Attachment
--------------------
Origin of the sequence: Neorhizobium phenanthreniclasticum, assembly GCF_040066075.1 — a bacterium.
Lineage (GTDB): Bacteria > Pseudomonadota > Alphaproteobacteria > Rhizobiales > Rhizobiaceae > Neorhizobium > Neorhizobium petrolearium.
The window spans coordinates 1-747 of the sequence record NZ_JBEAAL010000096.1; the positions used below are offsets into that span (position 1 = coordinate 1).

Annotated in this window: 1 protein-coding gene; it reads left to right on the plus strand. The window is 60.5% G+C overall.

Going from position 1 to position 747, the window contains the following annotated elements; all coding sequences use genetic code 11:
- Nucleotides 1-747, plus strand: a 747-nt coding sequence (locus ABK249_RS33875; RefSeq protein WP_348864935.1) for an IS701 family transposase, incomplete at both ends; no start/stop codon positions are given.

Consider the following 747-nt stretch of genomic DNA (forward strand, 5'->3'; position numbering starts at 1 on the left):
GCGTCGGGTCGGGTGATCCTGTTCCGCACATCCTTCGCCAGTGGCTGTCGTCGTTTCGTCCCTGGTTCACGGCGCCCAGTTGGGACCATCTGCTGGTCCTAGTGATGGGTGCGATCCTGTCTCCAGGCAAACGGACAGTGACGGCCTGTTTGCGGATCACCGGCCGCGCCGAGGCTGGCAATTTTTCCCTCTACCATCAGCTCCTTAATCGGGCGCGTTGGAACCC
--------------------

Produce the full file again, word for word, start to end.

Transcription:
Origin of the sequence: Neorhizobium phenanthreniclasticum, assembly GCF_040066075.1 — a bacterium.
Lineage (GTDB): Bacteria > Pseudomonadota > Alphaproteobacteria > Rhizobiales > Rhizobiaceae > Neorhizobium > Neorhizobium petrolearium.
The window spans coordinates 1-747 of the sequence record NZ_JBEAAL010000096.1; the positions used below are offsets into that span (position 1 = coordinate 1).

Annotated in this window: 1 protein-coding gene; it reads left to right on the plus strand. The window is 60.5% G+C overall.

Going from position 1 to position 747, the window contains the following annotated elements; all coding sequences use genetic code 11:
- Nucleotides 1-747, plus strand: a 747-nt coding sequence (locus ABK249_RS33875; RefSeq protein WP_348864935.1) for an IS701 family transposase, incomplete at both ends; no start/stop codon positions are given.

Consider the following 747-nt stretch of genomic DNA (forward strand, 5'->3'; position numbering starts at 1 on the left):
GCGTCGGGTCGGGTGATCCTGTTCCGCACATCCTTCGCCAGTGGCTGTCGTCGTTTCGTCCCTGGTTCACGGCGCCCAGTTGGGACCATCTGCTGGTCCTAGTGATGGGTGCGATCCTGTCTCCAGGCAAACGGACAGTGACGGCCTGTTTGCGGATCACCGGCCGCGCCGAGGCTGGCAATTTTTCCCTCTACCATCAGCTCCTTAATCGGGCGCGTTGGAACCC